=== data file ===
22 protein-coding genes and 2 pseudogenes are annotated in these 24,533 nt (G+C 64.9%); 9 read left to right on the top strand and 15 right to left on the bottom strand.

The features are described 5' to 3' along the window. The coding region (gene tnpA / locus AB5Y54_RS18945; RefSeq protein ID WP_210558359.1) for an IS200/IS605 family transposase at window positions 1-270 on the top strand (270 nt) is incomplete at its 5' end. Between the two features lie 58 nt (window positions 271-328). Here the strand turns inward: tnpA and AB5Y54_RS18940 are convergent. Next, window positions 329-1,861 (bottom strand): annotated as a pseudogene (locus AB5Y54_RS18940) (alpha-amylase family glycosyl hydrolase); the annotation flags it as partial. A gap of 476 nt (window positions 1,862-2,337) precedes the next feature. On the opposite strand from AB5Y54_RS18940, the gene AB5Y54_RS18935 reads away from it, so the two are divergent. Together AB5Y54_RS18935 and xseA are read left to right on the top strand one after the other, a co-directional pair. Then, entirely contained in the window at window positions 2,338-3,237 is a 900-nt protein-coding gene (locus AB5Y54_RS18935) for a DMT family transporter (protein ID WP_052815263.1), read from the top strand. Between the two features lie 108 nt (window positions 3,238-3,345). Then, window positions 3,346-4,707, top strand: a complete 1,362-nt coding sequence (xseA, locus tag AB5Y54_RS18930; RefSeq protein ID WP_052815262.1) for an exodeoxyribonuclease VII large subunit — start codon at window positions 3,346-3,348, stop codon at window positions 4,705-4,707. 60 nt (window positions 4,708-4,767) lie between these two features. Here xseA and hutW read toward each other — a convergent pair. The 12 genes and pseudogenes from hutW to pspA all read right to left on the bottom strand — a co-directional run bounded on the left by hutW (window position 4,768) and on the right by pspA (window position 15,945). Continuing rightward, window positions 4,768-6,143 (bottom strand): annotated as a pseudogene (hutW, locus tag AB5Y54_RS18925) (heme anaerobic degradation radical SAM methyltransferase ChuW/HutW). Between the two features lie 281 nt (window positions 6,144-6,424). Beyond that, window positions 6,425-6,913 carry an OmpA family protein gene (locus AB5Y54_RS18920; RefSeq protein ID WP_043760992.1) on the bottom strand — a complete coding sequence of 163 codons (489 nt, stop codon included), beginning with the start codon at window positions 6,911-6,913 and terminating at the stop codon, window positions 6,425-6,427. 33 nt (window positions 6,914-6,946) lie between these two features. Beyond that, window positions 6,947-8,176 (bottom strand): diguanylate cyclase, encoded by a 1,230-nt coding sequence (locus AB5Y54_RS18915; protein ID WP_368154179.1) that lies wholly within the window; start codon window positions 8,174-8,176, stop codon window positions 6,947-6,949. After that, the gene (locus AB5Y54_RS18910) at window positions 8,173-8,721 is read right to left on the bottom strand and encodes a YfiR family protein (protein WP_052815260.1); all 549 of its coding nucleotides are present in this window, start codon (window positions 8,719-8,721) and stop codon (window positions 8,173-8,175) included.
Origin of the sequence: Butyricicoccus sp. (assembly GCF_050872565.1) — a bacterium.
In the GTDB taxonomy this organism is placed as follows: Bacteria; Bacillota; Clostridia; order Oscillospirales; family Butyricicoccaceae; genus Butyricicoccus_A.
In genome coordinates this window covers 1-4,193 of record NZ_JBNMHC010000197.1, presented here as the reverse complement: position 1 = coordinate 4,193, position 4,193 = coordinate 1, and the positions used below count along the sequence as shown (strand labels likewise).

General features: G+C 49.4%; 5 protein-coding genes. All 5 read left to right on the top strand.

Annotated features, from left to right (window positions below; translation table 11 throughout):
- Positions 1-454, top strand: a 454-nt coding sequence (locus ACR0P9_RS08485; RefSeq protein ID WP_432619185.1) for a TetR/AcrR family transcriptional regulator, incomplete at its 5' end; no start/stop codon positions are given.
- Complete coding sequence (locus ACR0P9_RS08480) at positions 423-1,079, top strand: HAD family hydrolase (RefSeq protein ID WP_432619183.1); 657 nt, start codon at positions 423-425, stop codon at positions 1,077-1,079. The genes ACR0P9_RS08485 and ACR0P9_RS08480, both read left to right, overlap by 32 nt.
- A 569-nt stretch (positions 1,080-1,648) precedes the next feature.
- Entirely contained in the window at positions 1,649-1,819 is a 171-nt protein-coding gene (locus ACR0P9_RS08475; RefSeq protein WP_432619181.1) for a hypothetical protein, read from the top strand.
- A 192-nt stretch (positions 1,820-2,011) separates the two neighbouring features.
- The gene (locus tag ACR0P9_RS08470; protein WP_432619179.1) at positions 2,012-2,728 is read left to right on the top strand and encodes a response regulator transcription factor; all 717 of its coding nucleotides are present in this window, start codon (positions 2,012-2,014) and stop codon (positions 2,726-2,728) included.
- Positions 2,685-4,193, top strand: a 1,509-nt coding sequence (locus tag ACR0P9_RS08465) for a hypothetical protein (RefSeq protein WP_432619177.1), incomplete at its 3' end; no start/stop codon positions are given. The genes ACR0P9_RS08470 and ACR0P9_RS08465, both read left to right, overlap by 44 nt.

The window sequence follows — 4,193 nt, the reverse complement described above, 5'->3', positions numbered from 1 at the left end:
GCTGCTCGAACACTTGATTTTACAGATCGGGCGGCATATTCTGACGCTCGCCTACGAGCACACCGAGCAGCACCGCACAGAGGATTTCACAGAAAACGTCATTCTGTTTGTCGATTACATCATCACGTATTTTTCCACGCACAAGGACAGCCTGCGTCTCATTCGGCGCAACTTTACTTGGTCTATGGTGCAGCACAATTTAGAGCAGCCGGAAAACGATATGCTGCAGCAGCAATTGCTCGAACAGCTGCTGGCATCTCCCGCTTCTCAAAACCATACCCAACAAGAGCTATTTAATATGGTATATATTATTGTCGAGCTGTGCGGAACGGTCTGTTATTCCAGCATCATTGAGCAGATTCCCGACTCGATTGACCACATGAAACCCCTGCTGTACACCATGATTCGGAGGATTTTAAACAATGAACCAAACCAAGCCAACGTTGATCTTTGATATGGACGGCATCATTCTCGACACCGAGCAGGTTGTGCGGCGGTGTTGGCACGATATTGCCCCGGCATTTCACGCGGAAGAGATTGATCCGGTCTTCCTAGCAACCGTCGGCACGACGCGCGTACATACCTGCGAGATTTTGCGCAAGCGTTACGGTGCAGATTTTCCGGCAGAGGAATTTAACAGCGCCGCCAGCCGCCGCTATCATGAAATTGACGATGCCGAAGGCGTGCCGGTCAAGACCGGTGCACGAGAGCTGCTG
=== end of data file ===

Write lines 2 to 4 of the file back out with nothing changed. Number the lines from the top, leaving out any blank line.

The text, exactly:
The features are described 5' to 3' along the window. The coding region (gene tnpA / locus AB5Y54_RS18945; RefSeq protein ID WP_210558359.1) for an IS200/IS605 family transposase at window positions 1-270 on the top strand (270 nt) is incomplete at its 5' end. Between the two features lie 58 nt (window positions 271-328). Here the strand turns inward: tnpA and AB5Y54_RS18940 are convergent. Next, window positions 329-1,861 (bottom strand): annotated as a pseudogene (locus AB5Y54_RS18940) (alpha-amylase family glycosyl hydrolase); the annotation flags it as partial. A gap of 476 nt (window positions 1,862-2,337) precedes the next feature. On the opposite strand from AB5Y54_RS18940, the gene AB5Y54_RS18935 reads away from it, so the two are divergent. Together AB5Y54_RS18935 and xseA are read left to right on the top strand one after the other, a co-directional pair. Then, entirely contained in the window at window positions 2,338-3,237 is a 900-nt protein-coding gene (locus AB5Y54_RS18935) for a DMT family transporter (protein ID WP_052815263.1), read from the top strand. Between the two features lie 108 nt (window positions 3,238-3,345). Then, window positions 3,346-4,707, top strand: a complete 1,362-nt coding sequence (xseA, locus tag AB5Y54_RS18930; RefSeq protein ID WP_052815262.1) for an exodeoxyribonuclease VII large subunit — start codon at window positions 3,346-3,348, stop codon at window positions 4,705-4,707. 60 nt (window positions 4,708-4,767) lie between these two features. Here xseA and hutW read toward each other — a convergent pair. The 12 genes and pseudogenes from hutW to pspA all read right to left on the bottom strand — a co-directional run bounded on the left by hutW (window position 4,768) and on the right by pspA (window position 15,945). Continuing rightward, window positions 4,768-6,143 (bottom strand): annotated as a pseudogene (hutW, locus tag AB5Y54_RS18925) (heme anaerobic degradation radical SAM methyltransferase ChuW/HutW). Between the two features lie 281 nt (window positions 6,144-6,424). Beyond that, window positions 6,425-6,913 carry an OmpA family protein gene (locus AB5Y54_RS18920; RefSeq protein ID WP_043760992.1) on the bottom strand — a complete coding sequence of 163 codons (489 nt, stop codon included), beginning with the start codon at window positions 6,911-6,913 and terminating at the stop codon, window positions 6,425-6,427. 33 nt (window positions 6,914-6,946) lie between these two features. Beyond that, window positions 6,947-8,176 (bottom strand): diguanylate cyclase, encoded by a 1,230-nt coding sequence (locus AB5Y54_RS18915; protein ID WP_368154179.1) that lies wholly within the window; start codon window positions 8,174-8,176, stop codon window positions 6,947-6,949. After that, the gene (locus AB5Y54_RS18910) at window positions 8,173-8,721 is read right to left on the bottom strand and encodes a YfiR family protein (protein WP_052815260.1); all 549 of its coding nucleotides are present in this window, start codon (window positions 8,719-8,721) and stop codon (window positions 8,173-8,175) included.
Origin of the sequence: Butyricicoccus sp. (assembly GCF_050872565.1) — a bacterium.
In the GTDB taxonomy this organism is placed as follows: Bacteria; Bacillota; Clostridia; order Oscillospirales; family Butyricicoccaceae; genus Butyricicoccus_A.